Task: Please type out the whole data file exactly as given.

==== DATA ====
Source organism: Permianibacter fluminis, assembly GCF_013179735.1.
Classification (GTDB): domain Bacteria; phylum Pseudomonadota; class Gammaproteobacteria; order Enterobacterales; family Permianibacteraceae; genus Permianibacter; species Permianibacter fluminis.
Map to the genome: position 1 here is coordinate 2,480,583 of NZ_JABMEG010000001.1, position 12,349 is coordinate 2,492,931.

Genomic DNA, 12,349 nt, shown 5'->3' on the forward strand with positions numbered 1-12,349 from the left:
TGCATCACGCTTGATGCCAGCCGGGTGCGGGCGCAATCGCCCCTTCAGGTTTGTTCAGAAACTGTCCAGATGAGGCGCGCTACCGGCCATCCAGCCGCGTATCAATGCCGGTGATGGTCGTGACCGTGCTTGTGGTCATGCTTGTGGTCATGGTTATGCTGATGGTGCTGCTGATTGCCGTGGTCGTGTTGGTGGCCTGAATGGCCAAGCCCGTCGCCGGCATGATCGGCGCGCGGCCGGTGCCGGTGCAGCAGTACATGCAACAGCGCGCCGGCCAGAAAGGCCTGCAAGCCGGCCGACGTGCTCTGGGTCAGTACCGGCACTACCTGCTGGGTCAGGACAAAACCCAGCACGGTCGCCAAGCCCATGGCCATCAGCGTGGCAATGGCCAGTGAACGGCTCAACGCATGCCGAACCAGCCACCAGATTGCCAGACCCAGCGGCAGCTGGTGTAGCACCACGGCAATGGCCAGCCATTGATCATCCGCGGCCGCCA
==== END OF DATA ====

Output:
Source organism: Permianibacter fluminis, assembly GCF_013179735.1.
Classification (GTDB): domain Bacteria; phylum Pseudomonadota; class Gammaproteobacteria; order Enterobacterales; family Permianibacteraceae; genus Permianibacter; species Permianibacter fluminis.
Map to the genome: position 1 here is coordinate 2,480,583 of NZ_JABMEG010000001.1, position 12,349 is coordinate 2,492,931.

Genomic DNA, 12,349 nt, shown 5'->3' on the forward strand with positions numbered 1-12,349 from the left:
TGCATCACGCTTGATGCCAGCCGGGTGCGGGCGCAATCGCCCCTTCAGGTTTGTTCAGAAACTGTCCAGATGAGGCGCGCTACCGGCCATCCAGCCGCGTATCAATGCCGGTGATGGTCGTGACCGTGCTTGTGGTCATGCTTGTGGTCATGGTTATGCTGATGGTGCTGCTGATTGCCGTGGTCGTGTTGGTGGCCTGAATGGCCAAGCCCGTCGCCGGCATGATCGGCGCGCGGCCGGTGCCGGTGCAGCAGTACATGCAACAGCGCGCCGGCCAGAAAGGCCTGCAAGCCGGCCGACGTGCTCTGGGTCAGTACCGGCACTACCTGCTGGGTCAGGACAAAACCCAGCACGGTCGCCAAGCCCATGGCCATCAGCGTGGCAATGGCCAGTGAACGGCTCAACGCATGCCGAACCAGCCACCAGATTGCCAGACCCAGCGGCAGCTGGTGTAGCACCACGGCAATGGCCAGCCATTGATCATCCGCGGCCGCCA